the-girl-who-circumnavigated-fairyland-in-a-ship-of-her-own-making

There must be blood, the girl thought. There must always be blood. (…) It will be all hard and bloody, but there will be wonders, too, or else why bring me here at all? And it’s the wonders I’m after, even if I have to bleed for them.
—  Catherynne M. Valente, The Girl Who Circumnavigated Fairyland in a Ship of Her Own Making

The Girl Who Circumnavigated Fairyland in a Ship of Her Own Making
Amandla Stenberg as September

It will all be hard and bloody, but there will be wonders, too, or else why bring me here at all? And it’s the wonders I'm after, even if I have to bleed for them.

One ought not to judge her: all children are Heartless. They have not grown a heart yet, which is why they can climb high trees and say shocking things and leap so very high grown-up hearts flutter in terror. Hearts weigh quite a lot. That is why it takes so long to grow one. But, as in their reading and arithmetic and drawing, different children proceed at different speeds. (It is well known that reading quickens the growth of a heart like nothing else.) Some small ones are terrible and fey, Utterly Heartless. Some are dear and sweet and Hardly Heartless At All.
—  Catherynne M. Valente, The Girl Who Circumnavigated Fairyland in a Ship of Her Own Making
Stories have a way of changing faces. They are unruly things, undisciplined, given to delinquency and the throwing of erasers. This is why we must close them up into thick, solid books, so they cannot get out and cause trouble.
—  Catherynne M. Valente, The Girl Who Circumnavigated Fairyland in a Ship of Her Own Making
When you speak of tea or coffee or wine or any of our liquid spells, the drink must be matched perfectly with the drinker to get the best effect. If the match is a good one, the coffee will get to know you a little while you drink it, to know you and love you and cheer for your victories, lend you bravery and daring. The tea will want you to do well, will stand guard before your fear and sorrow. Afternoon tea is really a kind of séance. And at the end of it all, the grounds- or leaves!- left in the bottom of your little cup are not really prophecies but your teatime trying to talk to you, to tell you something secret and dear, just between the two of you.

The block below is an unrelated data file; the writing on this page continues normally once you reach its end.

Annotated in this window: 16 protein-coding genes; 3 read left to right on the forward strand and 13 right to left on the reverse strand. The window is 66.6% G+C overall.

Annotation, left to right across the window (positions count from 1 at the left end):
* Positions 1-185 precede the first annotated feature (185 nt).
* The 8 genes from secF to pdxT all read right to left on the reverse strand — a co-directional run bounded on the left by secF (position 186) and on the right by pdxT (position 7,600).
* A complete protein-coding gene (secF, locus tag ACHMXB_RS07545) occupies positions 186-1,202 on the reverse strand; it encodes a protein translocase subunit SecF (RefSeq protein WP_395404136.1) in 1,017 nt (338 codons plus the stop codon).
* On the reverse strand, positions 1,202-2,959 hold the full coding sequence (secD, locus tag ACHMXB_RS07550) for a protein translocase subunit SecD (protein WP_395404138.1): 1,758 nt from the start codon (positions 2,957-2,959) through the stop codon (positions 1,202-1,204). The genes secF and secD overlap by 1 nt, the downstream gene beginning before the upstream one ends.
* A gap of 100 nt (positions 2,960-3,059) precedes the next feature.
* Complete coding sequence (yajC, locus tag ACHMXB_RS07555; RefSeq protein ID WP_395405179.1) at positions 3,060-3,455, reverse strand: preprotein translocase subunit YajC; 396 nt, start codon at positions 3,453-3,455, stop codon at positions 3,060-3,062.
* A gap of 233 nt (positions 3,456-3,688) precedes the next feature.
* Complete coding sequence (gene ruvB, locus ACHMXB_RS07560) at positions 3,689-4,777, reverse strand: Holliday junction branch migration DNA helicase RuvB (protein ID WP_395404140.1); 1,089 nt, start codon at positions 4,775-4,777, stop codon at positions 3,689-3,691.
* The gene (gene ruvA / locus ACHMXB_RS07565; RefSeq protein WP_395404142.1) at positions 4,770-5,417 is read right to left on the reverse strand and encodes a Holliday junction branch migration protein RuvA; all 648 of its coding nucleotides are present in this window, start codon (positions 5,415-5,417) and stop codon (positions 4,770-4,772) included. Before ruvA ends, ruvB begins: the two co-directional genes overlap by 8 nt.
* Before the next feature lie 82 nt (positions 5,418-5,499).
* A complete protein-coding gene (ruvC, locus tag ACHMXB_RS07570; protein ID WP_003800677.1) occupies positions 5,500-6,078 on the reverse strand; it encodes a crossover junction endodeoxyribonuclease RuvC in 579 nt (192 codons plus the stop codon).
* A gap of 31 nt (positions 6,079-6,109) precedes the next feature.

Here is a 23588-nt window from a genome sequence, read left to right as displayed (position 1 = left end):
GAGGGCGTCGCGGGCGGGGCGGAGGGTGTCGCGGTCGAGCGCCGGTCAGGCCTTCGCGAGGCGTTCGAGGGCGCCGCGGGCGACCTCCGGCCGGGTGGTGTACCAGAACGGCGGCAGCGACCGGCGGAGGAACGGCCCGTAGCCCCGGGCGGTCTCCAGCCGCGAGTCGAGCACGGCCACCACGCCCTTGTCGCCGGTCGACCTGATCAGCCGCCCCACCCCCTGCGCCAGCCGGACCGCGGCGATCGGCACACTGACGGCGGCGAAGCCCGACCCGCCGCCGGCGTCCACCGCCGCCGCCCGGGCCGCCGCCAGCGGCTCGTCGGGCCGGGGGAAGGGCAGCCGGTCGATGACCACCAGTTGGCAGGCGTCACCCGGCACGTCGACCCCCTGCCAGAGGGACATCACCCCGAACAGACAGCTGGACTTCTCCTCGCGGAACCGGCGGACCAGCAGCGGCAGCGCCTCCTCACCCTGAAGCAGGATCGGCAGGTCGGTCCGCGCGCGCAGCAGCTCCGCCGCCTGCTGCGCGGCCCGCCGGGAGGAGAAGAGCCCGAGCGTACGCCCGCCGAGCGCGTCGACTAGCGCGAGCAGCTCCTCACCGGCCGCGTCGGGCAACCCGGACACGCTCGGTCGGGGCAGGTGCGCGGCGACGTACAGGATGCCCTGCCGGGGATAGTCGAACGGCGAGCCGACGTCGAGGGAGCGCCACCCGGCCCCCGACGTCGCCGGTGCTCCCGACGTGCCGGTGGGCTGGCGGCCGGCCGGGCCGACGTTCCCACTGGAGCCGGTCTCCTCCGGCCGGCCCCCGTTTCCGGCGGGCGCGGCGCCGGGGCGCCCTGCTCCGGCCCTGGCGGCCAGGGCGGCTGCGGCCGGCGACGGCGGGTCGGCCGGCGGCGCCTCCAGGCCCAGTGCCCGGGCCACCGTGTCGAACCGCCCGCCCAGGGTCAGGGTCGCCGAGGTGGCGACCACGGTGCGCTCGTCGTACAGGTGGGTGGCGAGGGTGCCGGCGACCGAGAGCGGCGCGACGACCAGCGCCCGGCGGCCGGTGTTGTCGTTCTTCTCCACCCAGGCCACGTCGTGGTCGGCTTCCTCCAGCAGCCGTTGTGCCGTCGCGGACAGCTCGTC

—  Catherynne M. Valente, The Girl Who Fell Beneath Fairyland and Led the Revels There
She liked anything orange: leaves; some moons; marigolds; chrysanthemums; cheese; pumpkin, both in pie and out; orange juice; marmalade. Orange is bright and demanding. You can’t ignore orange things. She once saw an orange parrot in the pet store and had never wanted anything so much in her life. She would have named it Halloween and fed it butterscotch. Her mother said butterscotch would make a bird sick and besides, the dog would certainly eat it up. September never spoke to the dog again - on principle
—  The Girl Who Circumnavigated Fairyland in a Ship of Her Own Making
Lye poured a bucketful of golden water over September’s head. “When you are born,” the golem said softly, “your courage is new and clean. You are brave enough for anything: crawling off of staircases, saying your first words without fearing that someone will think you are foolish, putting strange things in your mouth. But as you get older, your courage attracts gunk, and crusty things, and dirt, and fear, and knowing how bad things can get and what pain feels like. By the time you’re half-grown, your courage barely moves at all, it’s so grunged up with living. So every once in awhile, you have to scrub it up and get the works going, or else you’ll never be brave again. Unfortunately, there are not so many facilities in your world who provide the kind of services we do. So most people go around with grimy machinery, when all it would take is a bit of spit and polish to make them paladins once more, bold knights and true.”
—  Catherynne M. Valente; The Girl Who Circumnavigated Fairyland in a Ship of Her Own Making
The Marquess was very close, as close as kissing. She smelled like beautiful, dying flowers. … September felt much as she had when Goodbye had tried to convince her to be a witch. But there was no glamour. The Marquess was not a witch. It was only that she was so terribly strong and so terribly close.
—  Pg. 97 of The Girl Who Circumnavigated Fairyland in a Ship of Her Own Making by Catherynne M. Valente
I wouldn’t even consider it if I were you. But then if I were you, I would not be me, and if I were not me, I would not be able to advise you, and if I were unable to advise you, you’d do as you like, so you might as well do as you like and have done with it.
—  Catherynne M. Valente, “The Girl Who Circumnavigated Fairyland In A Ship Of Her Own Making”

Books & Cupcakes July Book Photo Challenge

Day One: Favorite Title

The Girl Who Circumnavigated Fairyland in a Ship of Her Own Making

“September read often, and liked it best when words did not pretend to be simple, but put on their full armor and rode out with colors flying.”